A major exhibition will open at Lowewood Museum on 21 September 2019, commemorating 250 years since the birth of Royal Academy artist James Ward.
Known as the greatest animal painter of the 1800s, James Ward ranks among the leading artists of the British Romantic movement, particularly for his depiction of horses and dramatic landscapes. An artist of international importance, he lived at Roundcroft Cottage, Cheshunt for the last 31 years of his life, where he died aged 90.
The exhibition has been made possible through a National Lottery Heritage Fund grant. With money raised by National Lottery players, the exhibition and associated project celebrates the life and work of Ward. It reveals the complex and often difficult life experienced by Ward, and the legacy he left.
When: Saturday 21 September – Saturday 25 January 2019
Where: Lowewood Museum, High Street, Hoddesdon, EN11 8BH
Opening times: Wednesday, Thursday and Friday,10am–4pm, Saturday 10am–5pm
Highlights to see include the magnificent ‘Fight between a lion and a Tiger’ and ‘The Moment’, a dramatic depiction of what is thought to be King George III’s horse Adonis, being threatened by a striking serpent.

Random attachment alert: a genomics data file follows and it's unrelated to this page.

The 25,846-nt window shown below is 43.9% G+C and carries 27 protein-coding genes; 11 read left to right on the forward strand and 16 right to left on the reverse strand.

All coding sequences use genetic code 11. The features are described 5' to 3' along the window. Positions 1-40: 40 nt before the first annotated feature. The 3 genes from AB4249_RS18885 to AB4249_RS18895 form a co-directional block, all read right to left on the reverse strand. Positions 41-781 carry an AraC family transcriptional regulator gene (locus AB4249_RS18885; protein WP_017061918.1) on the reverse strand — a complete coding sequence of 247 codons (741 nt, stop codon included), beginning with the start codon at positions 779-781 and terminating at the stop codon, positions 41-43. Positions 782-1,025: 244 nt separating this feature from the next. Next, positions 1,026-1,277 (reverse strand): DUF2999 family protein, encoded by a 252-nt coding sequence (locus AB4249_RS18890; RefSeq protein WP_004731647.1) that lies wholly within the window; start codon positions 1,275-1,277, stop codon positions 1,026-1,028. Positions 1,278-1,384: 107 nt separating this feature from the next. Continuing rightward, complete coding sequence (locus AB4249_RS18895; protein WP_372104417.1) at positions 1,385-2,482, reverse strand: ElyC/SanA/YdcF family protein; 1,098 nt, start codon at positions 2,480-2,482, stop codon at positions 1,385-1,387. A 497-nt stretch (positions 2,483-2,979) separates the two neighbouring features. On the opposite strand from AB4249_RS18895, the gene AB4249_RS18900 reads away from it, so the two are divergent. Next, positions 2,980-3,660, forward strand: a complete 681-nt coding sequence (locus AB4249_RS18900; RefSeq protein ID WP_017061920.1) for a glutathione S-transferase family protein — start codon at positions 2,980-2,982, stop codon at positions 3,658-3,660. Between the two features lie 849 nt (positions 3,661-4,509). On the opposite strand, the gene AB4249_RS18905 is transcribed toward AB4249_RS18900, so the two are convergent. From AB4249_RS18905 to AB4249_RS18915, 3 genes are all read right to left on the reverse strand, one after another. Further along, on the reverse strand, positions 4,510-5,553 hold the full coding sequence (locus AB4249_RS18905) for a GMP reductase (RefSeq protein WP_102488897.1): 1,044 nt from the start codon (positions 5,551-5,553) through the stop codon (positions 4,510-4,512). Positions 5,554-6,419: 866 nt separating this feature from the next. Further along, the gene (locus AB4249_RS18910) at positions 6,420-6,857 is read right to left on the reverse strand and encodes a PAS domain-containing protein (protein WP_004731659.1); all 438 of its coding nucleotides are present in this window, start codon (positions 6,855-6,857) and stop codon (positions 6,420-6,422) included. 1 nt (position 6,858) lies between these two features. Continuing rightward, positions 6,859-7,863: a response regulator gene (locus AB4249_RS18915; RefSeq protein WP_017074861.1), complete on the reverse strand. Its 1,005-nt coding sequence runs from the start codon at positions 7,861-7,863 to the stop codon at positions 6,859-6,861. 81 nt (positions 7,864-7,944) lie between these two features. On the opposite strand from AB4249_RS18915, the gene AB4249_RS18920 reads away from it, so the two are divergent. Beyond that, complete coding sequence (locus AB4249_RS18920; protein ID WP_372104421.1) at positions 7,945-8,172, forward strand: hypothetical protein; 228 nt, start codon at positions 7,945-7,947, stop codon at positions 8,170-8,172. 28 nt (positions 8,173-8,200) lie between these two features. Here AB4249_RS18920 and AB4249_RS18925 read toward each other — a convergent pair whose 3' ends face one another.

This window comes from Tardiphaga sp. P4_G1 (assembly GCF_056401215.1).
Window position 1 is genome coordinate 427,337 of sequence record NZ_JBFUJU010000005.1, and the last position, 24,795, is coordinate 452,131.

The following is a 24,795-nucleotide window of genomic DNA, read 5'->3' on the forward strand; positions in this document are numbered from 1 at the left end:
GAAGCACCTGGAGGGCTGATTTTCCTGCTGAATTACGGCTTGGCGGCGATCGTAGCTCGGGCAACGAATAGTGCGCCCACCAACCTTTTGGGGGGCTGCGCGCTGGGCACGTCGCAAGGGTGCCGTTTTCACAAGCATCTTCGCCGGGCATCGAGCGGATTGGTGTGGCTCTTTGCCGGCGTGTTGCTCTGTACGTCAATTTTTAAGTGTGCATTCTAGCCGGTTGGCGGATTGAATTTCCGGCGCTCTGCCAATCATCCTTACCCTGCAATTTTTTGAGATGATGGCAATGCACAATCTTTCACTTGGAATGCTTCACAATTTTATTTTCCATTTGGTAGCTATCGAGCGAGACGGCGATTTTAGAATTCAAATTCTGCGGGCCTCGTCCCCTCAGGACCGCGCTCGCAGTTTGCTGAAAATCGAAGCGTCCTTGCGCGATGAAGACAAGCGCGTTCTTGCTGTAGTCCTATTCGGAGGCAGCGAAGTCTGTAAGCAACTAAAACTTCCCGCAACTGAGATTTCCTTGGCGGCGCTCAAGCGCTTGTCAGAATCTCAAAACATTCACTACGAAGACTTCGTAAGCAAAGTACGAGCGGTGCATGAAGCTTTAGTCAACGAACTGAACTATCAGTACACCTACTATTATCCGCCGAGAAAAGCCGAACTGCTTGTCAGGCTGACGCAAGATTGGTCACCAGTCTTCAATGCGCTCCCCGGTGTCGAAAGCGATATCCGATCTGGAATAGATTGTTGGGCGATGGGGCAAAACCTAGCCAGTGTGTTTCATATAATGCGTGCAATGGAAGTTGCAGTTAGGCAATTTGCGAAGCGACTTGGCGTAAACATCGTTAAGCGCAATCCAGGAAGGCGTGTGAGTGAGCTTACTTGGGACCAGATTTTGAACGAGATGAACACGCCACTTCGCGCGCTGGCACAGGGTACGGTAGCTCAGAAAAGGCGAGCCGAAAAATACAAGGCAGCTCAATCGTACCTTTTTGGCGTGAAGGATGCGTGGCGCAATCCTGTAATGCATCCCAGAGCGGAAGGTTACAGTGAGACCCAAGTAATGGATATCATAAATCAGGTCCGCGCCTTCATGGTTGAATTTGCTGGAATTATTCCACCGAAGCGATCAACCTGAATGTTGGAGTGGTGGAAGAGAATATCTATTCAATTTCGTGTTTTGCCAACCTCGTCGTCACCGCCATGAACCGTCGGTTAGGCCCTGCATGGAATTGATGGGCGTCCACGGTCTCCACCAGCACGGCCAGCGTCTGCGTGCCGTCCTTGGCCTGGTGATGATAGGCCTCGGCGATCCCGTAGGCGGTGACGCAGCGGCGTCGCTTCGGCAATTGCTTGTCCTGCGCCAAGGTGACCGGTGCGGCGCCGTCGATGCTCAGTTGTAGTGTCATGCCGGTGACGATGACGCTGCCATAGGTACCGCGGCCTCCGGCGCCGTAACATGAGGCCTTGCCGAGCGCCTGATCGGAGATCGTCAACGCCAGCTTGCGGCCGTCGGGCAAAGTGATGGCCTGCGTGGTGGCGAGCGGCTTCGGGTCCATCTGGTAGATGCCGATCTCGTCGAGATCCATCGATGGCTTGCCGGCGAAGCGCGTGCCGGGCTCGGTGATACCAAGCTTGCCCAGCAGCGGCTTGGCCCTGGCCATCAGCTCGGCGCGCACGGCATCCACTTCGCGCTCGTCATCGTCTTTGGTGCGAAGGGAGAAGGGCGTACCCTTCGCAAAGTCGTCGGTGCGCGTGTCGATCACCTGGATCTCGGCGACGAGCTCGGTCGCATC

With works on loan from the Tate London and The Fitzwilliam Museum, Cambridge, the exhibition will showcase a spectacular collection of Ward’s art. Ward was commissioned by the Board of Agriculture to record various livestock around Britain; this work and a series of animal portraits had a great impact on his career, establishing his reputation as a skilled animal artist.
Ward was especially skilled at painting horses, for which he received critical acclaim. His abilities led to a commission to paint Wellington’s horse, Copenhagen and Napoleon’s Marengo.
For more information contact:
Carly Hammond, Museum, Heritage and Culture Specialist, 01992 716882 or email firstname.lastname@example.org